Tuesday, May 14, 2019

The State of History in the United States

history opinion piece book promotion
The New York Times

On May 11, 2019, the New York Times published Rick Atkinson's “Why We Still Care About America’s Founders.” 

Atkinson is the author of the forthcoming book, The British Are Coming: The War for America, Lexington to Princeton, 1775-1777. Promotional articles are often written to build momentum for a nonfiction book launch. Regrettably, this op-ed says more about the state of history as a discipline than it does about Atkinson’s book.

Normally, a book launch is a joyous occasion, especially when the tome is by a prominent historian who has won Pulitzer Prizes in history and journalism. But these are tough times for historians, especially historians of American history. Progressive activists have belittled white men and toxic masculinity as the scourge of humankind, and American history is just filled with dead, white men.  Some of them slaveholders, as well. Atkinson spent years writing a history book fraught with landmines that could offend the political correctness vigilantes. What’s a historian to do?


Before getting into the meat of his article, Atkinson pays homage to social warriors hunting for offense. Here are the first three paragraphs of his article. 
There’s a lot to dislike about the founding fathers and the war they and others fought for American independence.

The stirring assertion that “all men are created equal” did not, of course, apply to 500,000 black slaves — one in five of all souls occupying the 13 colonies when those words were written in 1776. Nor was it valid for Native Americans, women or indigents.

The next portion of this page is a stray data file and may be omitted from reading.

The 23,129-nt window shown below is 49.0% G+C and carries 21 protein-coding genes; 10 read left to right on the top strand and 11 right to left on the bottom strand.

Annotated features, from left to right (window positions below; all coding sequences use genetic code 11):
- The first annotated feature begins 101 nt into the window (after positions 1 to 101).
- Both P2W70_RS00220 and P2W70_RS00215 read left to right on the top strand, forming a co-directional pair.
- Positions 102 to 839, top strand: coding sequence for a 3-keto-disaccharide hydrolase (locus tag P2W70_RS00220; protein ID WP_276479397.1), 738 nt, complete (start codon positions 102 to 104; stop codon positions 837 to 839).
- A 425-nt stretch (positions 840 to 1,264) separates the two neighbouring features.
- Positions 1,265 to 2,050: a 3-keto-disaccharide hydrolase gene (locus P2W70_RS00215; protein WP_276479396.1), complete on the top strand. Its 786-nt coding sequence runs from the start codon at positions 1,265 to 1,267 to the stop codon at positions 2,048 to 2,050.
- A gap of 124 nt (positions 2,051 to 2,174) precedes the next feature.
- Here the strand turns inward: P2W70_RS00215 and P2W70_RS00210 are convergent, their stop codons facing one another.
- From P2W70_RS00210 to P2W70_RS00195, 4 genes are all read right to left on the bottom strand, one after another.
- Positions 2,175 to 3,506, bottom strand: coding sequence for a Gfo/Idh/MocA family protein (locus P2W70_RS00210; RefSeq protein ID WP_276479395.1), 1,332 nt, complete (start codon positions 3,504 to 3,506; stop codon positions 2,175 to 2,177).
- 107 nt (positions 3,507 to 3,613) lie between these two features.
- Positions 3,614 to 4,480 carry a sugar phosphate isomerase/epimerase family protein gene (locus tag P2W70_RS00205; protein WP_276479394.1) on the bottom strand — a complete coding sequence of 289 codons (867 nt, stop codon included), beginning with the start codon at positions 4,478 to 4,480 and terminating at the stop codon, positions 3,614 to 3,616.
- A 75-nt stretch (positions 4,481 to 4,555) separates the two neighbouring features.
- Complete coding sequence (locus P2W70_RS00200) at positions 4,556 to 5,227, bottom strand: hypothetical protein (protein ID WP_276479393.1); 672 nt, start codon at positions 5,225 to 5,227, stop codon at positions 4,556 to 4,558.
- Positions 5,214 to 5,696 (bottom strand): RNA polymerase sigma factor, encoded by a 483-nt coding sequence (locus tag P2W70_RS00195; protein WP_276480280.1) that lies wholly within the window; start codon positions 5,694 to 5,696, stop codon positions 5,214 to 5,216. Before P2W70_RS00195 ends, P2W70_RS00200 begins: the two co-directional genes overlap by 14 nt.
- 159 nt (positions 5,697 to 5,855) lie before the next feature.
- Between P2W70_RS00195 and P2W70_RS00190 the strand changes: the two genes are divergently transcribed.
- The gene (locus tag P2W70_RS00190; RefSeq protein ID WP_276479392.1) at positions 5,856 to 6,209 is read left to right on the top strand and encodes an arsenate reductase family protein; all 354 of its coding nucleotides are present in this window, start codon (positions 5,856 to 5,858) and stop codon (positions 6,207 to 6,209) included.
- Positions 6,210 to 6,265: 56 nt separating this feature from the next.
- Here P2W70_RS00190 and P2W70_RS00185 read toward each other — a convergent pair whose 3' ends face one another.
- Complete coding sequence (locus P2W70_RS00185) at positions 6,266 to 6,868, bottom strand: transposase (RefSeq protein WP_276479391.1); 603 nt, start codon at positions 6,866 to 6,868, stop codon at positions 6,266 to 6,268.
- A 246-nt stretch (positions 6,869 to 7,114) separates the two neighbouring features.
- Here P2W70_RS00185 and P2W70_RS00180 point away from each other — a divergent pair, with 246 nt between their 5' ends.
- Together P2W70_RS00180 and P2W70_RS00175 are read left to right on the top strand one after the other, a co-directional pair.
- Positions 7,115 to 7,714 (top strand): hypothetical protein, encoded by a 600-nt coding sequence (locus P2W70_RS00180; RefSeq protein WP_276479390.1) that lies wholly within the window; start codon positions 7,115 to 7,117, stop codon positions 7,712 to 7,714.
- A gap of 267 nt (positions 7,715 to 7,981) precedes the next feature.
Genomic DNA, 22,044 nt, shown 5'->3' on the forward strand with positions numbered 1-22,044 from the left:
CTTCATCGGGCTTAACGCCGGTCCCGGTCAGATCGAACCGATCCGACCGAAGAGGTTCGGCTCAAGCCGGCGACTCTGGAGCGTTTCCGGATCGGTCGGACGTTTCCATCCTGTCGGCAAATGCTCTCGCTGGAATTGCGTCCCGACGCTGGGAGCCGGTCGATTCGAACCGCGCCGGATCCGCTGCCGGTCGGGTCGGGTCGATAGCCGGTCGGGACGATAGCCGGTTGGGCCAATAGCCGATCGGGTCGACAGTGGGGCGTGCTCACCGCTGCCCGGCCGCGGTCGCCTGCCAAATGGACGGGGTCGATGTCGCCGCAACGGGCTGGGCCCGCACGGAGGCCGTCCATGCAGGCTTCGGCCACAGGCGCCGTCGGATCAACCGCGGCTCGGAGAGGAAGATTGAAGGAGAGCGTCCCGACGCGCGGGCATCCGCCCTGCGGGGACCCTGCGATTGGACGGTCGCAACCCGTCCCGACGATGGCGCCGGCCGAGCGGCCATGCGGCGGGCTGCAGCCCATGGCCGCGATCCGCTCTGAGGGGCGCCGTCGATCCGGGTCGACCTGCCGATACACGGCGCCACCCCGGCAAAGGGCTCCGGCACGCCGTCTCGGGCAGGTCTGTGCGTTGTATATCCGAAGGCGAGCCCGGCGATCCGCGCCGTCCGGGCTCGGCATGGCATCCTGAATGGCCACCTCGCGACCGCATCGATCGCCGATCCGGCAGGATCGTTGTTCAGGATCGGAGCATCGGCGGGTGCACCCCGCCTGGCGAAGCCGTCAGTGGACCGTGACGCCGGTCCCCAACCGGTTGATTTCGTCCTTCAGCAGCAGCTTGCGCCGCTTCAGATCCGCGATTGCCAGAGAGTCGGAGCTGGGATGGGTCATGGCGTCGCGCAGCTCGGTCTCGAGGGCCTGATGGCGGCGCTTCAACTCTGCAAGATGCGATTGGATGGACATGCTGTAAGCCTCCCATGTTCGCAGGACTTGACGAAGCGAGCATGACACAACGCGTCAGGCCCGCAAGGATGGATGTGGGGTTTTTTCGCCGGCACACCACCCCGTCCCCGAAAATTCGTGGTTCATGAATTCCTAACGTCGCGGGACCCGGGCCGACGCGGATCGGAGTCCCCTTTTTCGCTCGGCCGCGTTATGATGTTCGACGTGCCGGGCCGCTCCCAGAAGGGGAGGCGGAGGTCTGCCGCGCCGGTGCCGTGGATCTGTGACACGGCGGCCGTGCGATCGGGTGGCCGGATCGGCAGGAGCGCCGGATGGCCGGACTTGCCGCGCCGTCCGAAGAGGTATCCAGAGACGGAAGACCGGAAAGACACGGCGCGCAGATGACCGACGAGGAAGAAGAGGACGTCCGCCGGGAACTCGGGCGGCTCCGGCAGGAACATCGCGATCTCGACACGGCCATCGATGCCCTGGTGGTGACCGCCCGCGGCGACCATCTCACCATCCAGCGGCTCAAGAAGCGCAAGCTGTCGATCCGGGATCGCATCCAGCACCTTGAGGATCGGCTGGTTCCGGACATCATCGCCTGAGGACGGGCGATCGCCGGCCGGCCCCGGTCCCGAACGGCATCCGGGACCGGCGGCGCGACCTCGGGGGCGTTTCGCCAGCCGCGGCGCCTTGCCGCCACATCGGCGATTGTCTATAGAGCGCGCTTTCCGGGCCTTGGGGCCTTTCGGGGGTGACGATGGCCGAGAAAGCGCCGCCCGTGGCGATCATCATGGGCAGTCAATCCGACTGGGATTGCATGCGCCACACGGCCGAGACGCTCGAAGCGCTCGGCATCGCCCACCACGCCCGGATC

Those who remained loyal to the British crown, and even fence-straddlers skeptical of armed rebellion, were often subjected to dreadful treatment, including public shaming, torture, exile and execution. In a defensive war waged for liberty and to secure basic rights, the Americans invaded Canada in an effort to win by force of arms what could not be won by negotiation and blandishment — a 14th colony.

Although voting rights did not extend to women, slaves, or Native Americans, Atkinson failed to mention that voting rights were broader in the United States than in any other major power. In fact, voting rights for free males were greater in the colonies than in Great Britain itself. (In the late 18th Century, English voting rights were still doled out by nobility.)

The third paragraph is just gratuitous genuflecting. Loyalists who didn’t actively work for the British were seldom subjected to the atrocities listed, and the Canadian invasion is likewise skewed to appear more belligerent toward Canadians than the British. Military leaders certainly hoped to spark a simultaneous rebellion in Canada, but if that failed, they would be content to draw British forces to the north. American colonialists had no intention of conquring new territory while simultaneously fighting the strongest military force on earth.

Historians should not skew the past to make our ancestors look better, nor should they present the past in a way to advance the narratives of present-day social warriors. People and events should be judged in their time, not ours.